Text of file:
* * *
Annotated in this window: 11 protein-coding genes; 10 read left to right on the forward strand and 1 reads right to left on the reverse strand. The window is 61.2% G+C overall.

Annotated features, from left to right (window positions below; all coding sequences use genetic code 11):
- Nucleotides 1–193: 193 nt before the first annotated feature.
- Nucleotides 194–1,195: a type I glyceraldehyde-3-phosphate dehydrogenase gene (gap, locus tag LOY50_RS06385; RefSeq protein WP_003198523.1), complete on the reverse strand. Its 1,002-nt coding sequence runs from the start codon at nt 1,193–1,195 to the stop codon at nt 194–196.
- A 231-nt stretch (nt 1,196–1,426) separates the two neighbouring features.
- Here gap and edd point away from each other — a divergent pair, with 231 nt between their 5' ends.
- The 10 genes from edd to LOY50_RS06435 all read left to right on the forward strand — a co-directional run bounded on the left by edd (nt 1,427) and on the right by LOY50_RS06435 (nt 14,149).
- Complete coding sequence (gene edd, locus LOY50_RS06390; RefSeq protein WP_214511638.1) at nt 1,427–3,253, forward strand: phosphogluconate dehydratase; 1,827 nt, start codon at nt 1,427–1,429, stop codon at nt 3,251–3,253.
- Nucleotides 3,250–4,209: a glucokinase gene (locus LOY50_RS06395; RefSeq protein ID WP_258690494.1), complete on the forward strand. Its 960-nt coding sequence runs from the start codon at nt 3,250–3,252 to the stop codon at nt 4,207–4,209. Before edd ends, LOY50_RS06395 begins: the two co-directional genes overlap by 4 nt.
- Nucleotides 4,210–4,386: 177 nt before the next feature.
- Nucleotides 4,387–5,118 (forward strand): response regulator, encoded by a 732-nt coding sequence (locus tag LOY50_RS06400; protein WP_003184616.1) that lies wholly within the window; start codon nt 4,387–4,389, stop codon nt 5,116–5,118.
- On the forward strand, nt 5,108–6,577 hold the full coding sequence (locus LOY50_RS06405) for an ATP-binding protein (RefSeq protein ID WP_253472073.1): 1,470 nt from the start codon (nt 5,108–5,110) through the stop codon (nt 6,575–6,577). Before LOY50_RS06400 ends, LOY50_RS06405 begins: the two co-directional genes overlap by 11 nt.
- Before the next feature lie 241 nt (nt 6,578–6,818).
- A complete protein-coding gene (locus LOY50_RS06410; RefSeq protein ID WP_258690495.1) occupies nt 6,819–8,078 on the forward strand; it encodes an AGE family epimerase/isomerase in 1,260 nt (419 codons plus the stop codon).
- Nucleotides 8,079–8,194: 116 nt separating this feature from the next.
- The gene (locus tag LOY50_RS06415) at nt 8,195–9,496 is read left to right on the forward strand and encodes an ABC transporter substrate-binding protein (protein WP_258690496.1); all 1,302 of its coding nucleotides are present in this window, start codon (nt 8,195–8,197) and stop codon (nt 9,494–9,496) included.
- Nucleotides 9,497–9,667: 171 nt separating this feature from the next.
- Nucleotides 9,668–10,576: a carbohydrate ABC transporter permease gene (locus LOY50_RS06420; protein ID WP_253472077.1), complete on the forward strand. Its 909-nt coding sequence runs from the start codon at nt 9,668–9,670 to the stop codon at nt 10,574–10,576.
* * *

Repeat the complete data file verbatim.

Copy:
Annotated in this window: 11 protein-coding genes; 10 read left to right on the forward strand and 1 reads right to left on the reverse strand. The window is 61.2% G+C overall.

Annotated features, from left to right (window positions below; all coding sequences use genetic code 11):
- Nucleotides 1–193: 193 nt before the first annotated feature.
- Nucleotides 194–1,195: a type I glyceraldehyde-3-phosphate dehydrogenase gene (gap, locus tag LOY50_RS06385; RefSeq protein WP_003198523.1), complete on the reverse strand. Its 1,002-nt coding sequence runs from the start codon at nt 1,193–1,195 to the stop codon at nt 194–196.
- A 231-nt stretch (nt 1,196–1,426) separates the two neighbouring features.
- Here gap and edd point away from each other — a divergent pair, with 231 nt between their 5' ends.
- The 10 genes from edd to LOY50_RS06435 all read left to right on the forward strand — a co-directional run bounded on the left by edd (nt 1,427) and on the right by LOY50_RS06435 (nt 14,149).
- Complete coding sequence (gene edd, locus LOY50_RS06390; RefSeq protein WP_214511638.1) at nt 1,427–3,253, forward strand: phosphogluconate dehydratase; 1,827 nt, start codon at nt 1,427–1,429, stop codon at nt 3,251–3,253.
- Nucleotides 3,250–4,209: a glucokinase gene (locus LOY50_RS06395; RefSeq protein ID WP_258690494.1), complete on the forward strand. Its 960-nt coding sequence runs from the start codon at nt 3,250–3,252 to the stop codon at nt 4,207–4,209. Before edd ends, LOY50_RS06395 begins: the two co-directional genes overlap by 4 nt.
- Nucleotides 4,210–4,386: 177 nt before the next feature.
- Nucleotides 4,387–5,118 (forward strand): response regulator, encoded by a 732-nt coding sequence (locus tag LOY50_RS06400; protein WP_003184616.1) that lies wholly within the window; start codon nt 4,387–4,389, stop codon nt 5,116–5,118.
- On the forward strand, nt 5,108–6,577 hold the full coding sequence (locus LOY50_RS06405) for an ATP-binding protein (RefSeq protein ID WP_253472073.1): 1,470 nt from the start codon (nt 5,108–5,110) through the stop codon (nt 6,575–6,577). Before LOY50_RS06400 ends, LOY50_RS06405 begins: the two co-directional genes overlap by 11 nt.
- Before the next feature lie 241 nt (nt 6,578–6,818).
- A complete protein-coding gene (locus LOY50_RS06410; RefSeq protein ID WP_258690495.1) occupies nt 6,819–8,078 on the forward strand; it encodes an AGE family epimerase/isomerase in 1,260 nt (419 codons plus the stop codon).
- Nucleotides 8,079–8,194: 116 nt separating this feature from the next.
- The gene (locus tag LOY50_RS06415) at nt 8,195–9,496 is read left to right on the forward strand and encodes an ABC transporter substrate-binding protein (protein WP_258690496.1); all 1,302 of its coding nucleotides are present in this window, start codon (nt 8,195–8,197) and stop codon (nt 9,494–9,496) included.
- Nucleotides 9,497–9,667: 171 nt separating this feature from the next.
- Nucleotides 9,668–10,576: a carbohydrate ABC transporter permease gene (locus LOY50_RS06420; protein ID WP_253472077.1), complete on the forward strand. Its 909-nt coding sequence runs from the start codon at nt 9,668–9,670 to the stop codon at nt 10,574–10,576.